ASK A TRAINER: 'Are Kettlebells Just a Fad?'
Hello everyone. I mention Kettlebells a lot. Mike from Texas wants to know why.
"What's the deal with Kettlebells? Where did they come from? Are they another fad fitness product like the NordicTrack or the ThighMaster? I've seen them at my gym but they freak me out. And then you said one of your clients that's trying to lose fat does Kettlebell swings and that got my attention. Tell me more."-Mike H., San Antonio, TX
Did the ThighMaster ever really reach fad status? Was there a time when late night orders for the NordicTrack swept the nation? I'm just busting your chops, Mike. Those references made my day. Thanks for making me chuckle. Not only is Kettlebell training not a fad, it dates back to the 18th century. They were first used in Russia as part of the army's strength and conditioning program. Their popularity in the United States is a fairly new phenomenon. The first Kettlebell certification stateside wasn't established until 2001.
The most common Kettlebell exercise is a Kettlebell Swing. Please don't attempt the Kettlebell swing based on my overly simplistic description. Before integrating Kettlebell work into your program, learn the proper way to use them from a personal trainer or fitness professional. I am simply using the Swing as an illustration as to why working with Kettlebells is so effective. (In June, I'm going to start shooting short fitness videos to be posted online. One of the first ones I have planned is about how to properly perform a Kettlebell swing. Stay tuned on that.)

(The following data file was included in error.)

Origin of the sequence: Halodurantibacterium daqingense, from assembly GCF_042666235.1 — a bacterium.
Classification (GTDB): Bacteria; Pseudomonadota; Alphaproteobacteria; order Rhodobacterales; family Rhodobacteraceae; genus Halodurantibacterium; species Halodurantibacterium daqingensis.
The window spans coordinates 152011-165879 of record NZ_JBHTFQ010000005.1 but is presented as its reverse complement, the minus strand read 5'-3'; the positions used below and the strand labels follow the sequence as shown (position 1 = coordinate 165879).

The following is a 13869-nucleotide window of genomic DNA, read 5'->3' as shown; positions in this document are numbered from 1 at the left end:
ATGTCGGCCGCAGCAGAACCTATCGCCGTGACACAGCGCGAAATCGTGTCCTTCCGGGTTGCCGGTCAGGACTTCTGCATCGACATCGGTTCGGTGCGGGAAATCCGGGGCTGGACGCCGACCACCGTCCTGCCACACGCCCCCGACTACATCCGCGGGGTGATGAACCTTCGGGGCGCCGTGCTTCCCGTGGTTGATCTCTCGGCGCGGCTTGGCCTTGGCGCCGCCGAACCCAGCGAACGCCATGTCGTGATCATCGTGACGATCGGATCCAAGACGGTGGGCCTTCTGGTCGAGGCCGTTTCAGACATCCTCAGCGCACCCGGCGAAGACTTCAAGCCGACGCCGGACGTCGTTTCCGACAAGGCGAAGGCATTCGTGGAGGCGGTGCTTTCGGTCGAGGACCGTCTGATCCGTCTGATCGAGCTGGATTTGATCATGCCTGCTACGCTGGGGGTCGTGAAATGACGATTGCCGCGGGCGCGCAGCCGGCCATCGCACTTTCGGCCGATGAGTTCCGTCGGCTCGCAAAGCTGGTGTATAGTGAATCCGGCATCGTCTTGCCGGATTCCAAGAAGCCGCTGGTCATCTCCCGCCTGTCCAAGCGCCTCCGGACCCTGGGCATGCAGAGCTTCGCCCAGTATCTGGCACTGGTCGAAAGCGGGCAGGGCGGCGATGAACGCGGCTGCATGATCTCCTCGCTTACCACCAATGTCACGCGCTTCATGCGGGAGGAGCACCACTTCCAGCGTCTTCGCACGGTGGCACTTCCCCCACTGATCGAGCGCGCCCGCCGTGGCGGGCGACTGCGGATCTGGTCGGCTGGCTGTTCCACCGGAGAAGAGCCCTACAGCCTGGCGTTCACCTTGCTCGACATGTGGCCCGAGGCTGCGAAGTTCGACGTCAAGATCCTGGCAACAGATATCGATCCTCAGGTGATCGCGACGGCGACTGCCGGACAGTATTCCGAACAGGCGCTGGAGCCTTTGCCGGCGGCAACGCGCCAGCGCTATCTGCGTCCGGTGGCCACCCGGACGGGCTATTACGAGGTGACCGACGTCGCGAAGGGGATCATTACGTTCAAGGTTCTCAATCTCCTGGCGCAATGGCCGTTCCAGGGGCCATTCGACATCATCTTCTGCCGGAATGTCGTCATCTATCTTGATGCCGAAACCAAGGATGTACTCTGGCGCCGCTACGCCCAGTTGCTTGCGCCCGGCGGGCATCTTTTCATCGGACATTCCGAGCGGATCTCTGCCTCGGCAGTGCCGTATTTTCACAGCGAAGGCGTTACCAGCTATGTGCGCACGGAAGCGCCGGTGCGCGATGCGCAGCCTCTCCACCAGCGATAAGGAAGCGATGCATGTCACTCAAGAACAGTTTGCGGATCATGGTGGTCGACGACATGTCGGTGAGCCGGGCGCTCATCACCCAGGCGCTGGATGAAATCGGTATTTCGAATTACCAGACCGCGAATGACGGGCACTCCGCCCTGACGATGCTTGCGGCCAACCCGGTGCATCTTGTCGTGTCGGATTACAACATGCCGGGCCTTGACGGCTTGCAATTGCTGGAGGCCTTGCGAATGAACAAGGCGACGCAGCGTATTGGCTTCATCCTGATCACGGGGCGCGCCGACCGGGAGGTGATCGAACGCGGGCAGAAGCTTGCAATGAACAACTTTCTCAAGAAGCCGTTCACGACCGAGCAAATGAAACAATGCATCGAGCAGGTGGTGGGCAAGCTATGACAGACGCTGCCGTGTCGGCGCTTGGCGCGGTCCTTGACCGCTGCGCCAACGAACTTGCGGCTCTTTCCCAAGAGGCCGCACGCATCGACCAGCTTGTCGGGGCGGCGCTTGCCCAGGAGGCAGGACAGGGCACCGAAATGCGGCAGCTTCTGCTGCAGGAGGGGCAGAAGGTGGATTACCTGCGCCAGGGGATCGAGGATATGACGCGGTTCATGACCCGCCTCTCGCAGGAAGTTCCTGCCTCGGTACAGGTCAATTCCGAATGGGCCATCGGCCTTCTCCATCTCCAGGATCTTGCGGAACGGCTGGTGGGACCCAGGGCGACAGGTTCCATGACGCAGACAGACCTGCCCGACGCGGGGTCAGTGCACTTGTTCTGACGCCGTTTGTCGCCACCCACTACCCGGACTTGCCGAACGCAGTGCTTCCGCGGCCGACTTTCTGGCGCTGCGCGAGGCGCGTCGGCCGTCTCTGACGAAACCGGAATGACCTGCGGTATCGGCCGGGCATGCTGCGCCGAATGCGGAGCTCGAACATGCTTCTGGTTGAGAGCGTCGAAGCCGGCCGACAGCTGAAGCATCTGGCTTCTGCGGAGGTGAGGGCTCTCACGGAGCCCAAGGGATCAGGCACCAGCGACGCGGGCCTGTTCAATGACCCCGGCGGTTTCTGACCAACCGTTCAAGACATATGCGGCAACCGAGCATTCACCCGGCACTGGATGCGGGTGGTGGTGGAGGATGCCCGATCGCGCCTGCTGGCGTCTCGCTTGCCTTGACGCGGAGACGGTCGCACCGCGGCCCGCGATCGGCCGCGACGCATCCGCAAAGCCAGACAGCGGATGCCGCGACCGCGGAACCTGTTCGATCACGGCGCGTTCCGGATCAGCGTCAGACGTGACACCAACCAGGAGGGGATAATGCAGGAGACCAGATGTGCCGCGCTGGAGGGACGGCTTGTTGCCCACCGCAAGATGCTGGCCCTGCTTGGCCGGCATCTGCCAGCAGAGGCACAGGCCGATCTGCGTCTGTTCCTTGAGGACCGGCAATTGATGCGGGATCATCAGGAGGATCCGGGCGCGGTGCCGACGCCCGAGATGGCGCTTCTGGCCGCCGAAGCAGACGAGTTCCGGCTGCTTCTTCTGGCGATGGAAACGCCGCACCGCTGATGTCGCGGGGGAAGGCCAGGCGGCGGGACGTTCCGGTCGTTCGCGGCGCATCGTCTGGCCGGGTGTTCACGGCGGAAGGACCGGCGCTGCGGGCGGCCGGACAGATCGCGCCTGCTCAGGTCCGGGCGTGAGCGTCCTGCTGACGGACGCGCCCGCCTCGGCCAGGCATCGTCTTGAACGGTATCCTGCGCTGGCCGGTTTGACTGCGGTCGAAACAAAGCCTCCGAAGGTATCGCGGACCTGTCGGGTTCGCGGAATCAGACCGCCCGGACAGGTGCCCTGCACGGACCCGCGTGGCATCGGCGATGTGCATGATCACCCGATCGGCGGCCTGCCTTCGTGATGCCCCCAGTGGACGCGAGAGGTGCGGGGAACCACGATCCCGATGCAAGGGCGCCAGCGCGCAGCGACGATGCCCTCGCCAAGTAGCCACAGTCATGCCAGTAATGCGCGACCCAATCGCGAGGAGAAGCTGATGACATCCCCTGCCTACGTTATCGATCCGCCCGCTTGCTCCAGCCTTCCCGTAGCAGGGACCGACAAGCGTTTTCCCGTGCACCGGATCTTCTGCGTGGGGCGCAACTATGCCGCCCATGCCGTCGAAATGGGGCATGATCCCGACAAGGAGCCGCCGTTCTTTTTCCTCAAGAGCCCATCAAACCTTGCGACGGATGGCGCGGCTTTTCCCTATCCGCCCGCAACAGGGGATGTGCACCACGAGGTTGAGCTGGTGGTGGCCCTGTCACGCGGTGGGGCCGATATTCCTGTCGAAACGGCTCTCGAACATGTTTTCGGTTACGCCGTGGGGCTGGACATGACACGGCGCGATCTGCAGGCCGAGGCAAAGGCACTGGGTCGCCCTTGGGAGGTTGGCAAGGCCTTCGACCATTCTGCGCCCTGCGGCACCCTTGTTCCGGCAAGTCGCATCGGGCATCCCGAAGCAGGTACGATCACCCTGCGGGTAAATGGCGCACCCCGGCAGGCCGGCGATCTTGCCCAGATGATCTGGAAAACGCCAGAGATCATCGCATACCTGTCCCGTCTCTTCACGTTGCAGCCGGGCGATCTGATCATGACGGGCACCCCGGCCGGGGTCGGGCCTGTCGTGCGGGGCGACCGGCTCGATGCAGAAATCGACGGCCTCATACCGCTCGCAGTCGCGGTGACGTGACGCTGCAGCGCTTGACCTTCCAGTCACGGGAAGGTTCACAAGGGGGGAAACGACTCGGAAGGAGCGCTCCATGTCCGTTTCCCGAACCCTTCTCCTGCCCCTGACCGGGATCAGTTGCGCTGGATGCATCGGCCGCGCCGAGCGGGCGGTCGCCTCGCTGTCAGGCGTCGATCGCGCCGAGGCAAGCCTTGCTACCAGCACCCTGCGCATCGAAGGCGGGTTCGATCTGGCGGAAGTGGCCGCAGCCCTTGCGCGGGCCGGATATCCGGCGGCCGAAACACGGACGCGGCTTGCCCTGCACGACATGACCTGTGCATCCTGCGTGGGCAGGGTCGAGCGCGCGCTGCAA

Disclaimer out of the way, this is essentially what a Kettlebell Swing is. You would stand in a deadlift position with your torso long and your core engaged and would swing the Kettle back between your legs as if you were hiking a football as you throw your hips back. Bringing your hips forward to create momentum you would bring the bell forward in front of the body. Although it appears as if someone doing a Kettlebell swing is raising the Kettlebell in front of them by transferring the bulk of the workload to the arms and shoulders, the momentum is actually created in the lower body and the forearms are kept relaxed as the handle is gripped.
So why is that kind of movement so effective? The fact that you can move them quickly over a period of time makes them an excellent cardiovascular tool and, since they are weighted, they are also an excellent means of building strength. Furthermore, rather than isolating one muscle group, most Kettlebell exercises recruit multiple muscle groups and uses multiple energy systems at once. Also, you need to engage your core if you want to maximize the benefits of any Kettlebell exercise (and in order to perform them safely). Most Kettlebell exercises mimic day-to-day movement so they're awesome for functional fitness. In short, Kettlebells are an efficient way to build strength in multiple muscle groups, work the core, improve functional performance and burn calories both anaerobically and aerobically at the same time.
I definitely reccomend working with Kettlebells. But I also DEFINITELY reccomend finding someone qualified to teach you how to use them first. I say go for it on both!
Send your questions to Askthebwwtrainer@gmail.com or Tweet @BuckleyBodyGuru. Until next time, have a great workout!